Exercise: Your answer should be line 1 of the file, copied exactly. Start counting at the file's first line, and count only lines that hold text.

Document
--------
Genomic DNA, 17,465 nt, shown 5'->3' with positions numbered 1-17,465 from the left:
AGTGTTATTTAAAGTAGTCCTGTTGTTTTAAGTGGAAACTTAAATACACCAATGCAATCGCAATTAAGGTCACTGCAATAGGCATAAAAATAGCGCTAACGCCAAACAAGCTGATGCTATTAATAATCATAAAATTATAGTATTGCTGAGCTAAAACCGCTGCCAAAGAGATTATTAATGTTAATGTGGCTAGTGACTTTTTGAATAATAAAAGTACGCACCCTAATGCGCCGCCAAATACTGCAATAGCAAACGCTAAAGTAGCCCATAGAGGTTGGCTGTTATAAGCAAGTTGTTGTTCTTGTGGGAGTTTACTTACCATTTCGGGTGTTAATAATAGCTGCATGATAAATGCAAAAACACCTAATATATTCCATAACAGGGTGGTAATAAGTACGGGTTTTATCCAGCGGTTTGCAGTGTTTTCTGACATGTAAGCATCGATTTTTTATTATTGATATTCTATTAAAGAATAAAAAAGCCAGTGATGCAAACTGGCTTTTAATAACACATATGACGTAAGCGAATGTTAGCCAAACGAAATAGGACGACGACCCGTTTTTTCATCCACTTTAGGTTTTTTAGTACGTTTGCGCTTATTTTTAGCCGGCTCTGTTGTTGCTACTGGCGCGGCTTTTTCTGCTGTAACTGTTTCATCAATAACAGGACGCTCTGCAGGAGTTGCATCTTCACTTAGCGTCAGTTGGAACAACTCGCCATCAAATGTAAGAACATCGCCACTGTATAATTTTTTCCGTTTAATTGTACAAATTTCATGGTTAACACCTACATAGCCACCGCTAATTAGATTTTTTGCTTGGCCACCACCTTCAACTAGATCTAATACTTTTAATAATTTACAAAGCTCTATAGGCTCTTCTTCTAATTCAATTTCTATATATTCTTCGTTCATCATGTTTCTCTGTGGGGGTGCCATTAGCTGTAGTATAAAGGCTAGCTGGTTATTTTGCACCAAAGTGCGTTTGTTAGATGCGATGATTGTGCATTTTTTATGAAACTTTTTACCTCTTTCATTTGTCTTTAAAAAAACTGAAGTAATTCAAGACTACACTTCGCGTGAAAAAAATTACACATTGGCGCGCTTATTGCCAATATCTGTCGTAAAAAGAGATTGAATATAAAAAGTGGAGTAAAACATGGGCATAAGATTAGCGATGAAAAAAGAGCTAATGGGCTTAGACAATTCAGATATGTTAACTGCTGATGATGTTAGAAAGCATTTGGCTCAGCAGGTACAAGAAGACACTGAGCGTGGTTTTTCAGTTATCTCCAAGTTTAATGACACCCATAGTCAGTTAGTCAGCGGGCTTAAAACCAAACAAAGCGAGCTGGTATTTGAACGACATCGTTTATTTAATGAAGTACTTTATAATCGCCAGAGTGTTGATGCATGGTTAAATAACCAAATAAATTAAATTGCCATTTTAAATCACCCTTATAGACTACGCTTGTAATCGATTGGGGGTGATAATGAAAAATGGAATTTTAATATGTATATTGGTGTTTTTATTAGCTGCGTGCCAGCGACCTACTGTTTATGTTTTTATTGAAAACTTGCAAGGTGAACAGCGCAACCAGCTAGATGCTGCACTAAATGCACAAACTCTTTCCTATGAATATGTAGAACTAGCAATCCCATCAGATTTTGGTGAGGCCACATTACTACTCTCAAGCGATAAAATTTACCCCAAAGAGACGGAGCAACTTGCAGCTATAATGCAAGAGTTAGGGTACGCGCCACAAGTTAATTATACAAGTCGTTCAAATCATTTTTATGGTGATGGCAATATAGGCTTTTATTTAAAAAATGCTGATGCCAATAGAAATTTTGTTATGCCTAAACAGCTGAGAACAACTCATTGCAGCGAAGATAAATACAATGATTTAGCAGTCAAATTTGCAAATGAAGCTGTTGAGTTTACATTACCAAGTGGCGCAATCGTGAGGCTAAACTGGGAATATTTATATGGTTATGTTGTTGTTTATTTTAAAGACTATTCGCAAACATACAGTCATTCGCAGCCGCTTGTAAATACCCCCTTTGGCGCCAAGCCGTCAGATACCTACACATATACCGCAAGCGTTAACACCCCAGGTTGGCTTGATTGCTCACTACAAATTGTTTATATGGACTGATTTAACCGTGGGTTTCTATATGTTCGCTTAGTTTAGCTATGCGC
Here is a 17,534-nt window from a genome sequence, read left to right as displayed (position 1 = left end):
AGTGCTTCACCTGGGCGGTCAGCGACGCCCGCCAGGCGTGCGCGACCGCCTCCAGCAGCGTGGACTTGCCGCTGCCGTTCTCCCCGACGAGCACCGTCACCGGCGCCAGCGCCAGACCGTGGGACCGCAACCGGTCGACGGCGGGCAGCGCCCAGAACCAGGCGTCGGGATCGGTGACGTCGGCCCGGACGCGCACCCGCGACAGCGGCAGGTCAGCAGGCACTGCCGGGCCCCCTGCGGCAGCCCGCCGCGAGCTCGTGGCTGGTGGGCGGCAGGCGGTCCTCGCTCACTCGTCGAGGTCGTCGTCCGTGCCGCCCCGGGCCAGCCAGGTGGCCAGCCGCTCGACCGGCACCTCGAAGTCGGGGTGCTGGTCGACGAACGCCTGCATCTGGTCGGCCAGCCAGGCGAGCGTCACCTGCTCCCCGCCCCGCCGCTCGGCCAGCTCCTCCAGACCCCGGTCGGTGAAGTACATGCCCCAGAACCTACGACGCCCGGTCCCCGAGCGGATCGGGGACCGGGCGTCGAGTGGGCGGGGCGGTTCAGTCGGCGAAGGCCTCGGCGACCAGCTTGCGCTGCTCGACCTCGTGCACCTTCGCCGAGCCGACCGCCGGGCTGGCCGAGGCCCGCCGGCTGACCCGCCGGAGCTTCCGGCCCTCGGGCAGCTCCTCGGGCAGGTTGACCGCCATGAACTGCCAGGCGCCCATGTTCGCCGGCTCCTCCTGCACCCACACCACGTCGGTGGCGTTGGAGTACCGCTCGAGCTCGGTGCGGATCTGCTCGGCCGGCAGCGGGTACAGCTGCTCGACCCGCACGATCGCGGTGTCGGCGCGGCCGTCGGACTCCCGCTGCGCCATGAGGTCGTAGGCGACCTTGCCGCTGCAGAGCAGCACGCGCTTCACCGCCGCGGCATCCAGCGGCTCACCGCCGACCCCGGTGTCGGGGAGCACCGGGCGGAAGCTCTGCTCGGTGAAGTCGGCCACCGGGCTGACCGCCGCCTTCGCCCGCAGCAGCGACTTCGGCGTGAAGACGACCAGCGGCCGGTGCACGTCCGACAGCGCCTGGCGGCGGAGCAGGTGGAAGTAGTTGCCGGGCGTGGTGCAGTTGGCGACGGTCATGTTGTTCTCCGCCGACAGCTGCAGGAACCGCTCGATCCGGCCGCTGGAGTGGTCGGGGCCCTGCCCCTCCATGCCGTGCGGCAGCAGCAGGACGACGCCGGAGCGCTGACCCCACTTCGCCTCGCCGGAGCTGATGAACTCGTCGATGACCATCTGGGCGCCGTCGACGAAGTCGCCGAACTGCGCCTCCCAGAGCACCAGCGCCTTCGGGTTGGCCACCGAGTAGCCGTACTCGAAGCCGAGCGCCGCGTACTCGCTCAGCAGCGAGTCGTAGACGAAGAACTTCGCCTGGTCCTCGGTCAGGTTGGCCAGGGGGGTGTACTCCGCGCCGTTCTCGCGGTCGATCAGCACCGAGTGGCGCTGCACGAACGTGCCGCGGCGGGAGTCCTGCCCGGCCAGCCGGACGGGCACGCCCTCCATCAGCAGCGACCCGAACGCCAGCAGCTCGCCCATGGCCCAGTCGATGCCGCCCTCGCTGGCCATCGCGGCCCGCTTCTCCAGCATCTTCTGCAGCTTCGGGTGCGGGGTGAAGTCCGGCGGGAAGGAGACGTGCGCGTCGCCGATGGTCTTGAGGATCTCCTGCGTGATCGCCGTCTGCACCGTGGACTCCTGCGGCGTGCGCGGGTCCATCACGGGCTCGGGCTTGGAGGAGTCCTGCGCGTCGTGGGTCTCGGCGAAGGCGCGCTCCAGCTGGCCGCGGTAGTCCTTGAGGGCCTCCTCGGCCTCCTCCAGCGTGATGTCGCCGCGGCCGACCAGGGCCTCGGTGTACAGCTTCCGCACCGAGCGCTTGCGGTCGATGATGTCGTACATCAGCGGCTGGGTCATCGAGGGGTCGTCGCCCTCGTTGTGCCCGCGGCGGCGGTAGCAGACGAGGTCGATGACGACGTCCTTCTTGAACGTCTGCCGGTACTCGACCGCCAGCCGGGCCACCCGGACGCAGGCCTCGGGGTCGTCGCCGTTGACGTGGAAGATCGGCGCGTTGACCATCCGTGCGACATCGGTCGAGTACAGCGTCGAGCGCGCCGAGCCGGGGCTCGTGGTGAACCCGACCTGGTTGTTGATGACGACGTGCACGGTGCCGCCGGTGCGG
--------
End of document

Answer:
Genomic DNA, 17,465 nt, shown 5'->3' with positions numbered 1-17,465 from the left: